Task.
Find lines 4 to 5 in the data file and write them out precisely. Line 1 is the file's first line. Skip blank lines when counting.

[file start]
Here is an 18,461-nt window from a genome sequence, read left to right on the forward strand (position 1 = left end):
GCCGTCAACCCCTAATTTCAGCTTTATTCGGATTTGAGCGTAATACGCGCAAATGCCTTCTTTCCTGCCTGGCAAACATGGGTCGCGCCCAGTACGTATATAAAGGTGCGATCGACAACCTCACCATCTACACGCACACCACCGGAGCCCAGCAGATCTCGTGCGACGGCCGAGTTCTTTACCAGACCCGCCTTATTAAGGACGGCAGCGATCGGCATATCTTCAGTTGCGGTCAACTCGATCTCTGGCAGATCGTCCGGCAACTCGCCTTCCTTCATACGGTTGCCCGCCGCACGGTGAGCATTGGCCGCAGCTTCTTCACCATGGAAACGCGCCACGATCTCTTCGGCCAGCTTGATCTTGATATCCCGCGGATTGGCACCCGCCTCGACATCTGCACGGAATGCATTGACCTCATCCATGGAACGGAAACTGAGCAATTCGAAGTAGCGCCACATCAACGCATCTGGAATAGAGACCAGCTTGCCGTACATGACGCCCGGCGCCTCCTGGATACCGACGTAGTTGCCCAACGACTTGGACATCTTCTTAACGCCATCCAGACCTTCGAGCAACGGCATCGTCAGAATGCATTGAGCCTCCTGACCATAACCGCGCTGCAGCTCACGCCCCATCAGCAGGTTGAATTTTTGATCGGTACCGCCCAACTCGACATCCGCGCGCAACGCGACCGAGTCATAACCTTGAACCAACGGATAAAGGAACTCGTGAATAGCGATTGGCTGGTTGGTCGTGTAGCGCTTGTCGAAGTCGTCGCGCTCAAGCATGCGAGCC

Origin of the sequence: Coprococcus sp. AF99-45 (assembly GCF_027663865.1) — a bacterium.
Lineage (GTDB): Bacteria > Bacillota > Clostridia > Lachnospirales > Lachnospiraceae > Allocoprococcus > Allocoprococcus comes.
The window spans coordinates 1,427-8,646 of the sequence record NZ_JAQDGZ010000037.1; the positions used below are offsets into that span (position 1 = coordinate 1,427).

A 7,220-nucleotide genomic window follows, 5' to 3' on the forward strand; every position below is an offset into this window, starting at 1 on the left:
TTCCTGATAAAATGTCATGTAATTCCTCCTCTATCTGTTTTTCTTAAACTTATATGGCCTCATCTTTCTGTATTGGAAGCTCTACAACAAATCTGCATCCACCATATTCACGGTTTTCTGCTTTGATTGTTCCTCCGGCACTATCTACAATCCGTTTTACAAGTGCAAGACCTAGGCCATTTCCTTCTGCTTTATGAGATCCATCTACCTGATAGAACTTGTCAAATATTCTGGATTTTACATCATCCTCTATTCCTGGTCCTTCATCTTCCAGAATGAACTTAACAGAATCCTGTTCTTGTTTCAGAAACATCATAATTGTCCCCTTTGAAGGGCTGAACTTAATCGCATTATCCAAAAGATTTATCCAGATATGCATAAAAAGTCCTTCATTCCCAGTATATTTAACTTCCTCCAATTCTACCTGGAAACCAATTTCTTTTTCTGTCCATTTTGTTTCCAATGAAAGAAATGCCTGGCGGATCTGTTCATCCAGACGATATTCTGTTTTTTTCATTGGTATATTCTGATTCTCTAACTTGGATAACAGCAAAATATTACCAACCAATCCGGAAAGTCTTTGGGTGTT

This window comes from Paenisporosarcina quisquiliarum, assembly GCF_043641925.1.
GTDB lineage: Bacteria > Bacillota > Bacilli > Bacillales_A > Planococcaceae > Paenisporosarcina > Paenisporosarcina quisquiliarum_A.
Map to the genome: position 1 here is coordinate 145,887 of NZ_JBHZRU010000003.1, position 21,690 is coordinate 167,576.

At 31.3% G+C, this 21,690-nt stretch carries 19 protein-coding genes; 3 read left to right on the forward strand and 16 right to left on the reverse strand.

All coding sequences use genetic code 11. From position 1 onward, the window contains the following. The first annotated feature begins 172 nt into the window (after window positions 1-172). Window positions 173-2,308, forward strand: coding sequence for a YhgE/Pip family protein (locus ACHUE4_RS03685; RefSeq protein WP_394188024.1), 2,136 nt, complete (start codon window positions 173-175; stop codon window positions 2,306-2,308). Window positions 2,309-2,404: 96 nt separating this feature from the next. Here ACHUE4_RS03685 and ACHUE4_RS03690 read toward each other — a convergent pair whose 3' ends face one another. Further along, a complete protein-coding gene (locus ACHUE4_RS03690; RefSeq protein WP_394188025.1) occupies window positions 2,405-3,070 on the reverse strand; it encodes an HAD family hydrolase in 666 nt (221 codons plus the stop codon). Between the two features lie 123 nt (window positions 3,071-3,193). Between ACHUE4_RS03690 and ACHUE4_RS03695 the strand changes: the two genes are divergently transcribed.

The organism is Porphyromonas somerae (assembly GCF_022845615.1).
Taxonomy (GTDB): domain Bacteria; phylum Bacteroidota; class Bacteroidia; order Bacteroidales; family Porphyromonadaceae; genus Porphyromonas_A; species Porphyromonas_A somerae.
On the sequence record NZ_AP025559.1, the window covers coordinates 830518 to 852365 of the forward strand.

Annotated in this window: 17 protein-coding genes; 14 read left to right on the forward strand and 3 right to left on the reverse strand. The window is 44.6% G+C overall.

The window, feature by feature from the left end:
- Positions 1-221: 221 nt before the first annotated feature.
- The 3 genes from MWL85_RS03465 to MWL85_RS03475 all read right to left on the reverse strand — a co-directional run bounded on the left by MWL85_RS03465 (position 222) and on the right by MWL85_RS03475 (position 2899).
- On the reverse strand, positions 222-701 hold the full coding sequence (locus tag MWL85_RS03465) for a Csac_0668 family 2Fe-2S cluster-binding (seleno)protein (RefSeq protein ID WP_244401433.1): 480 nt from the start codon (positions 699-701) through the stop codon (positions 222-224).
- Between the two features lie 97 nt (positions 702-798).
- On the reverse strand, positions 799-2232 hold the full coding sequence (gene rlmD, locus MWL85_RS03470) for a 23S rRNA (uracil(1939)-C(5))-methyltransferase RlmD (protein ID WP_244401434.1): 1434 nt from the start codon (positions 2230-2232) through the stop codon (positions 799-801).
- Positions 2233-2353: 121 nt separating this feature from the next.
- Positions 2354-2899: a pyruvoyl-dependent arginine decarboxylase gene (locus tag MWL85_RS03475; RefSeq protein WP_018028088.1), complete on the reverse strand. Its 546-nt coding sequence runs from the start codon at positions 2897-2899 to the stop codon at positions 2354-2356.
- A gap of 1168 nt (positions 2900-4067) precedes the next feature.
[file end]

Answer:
Lineage (GTDB): Bacteria > Bacillota > Clostridia > Lachnospirales > Lachnospiraceae > Allocoprococcus > Allocoprococcus comes.
The window spans coordinates 1,427-8,646 of the sequence record NZ_JAQDGZ010000037.1; the positions used below are offsets into that span (position 1 = coordinate 1,427).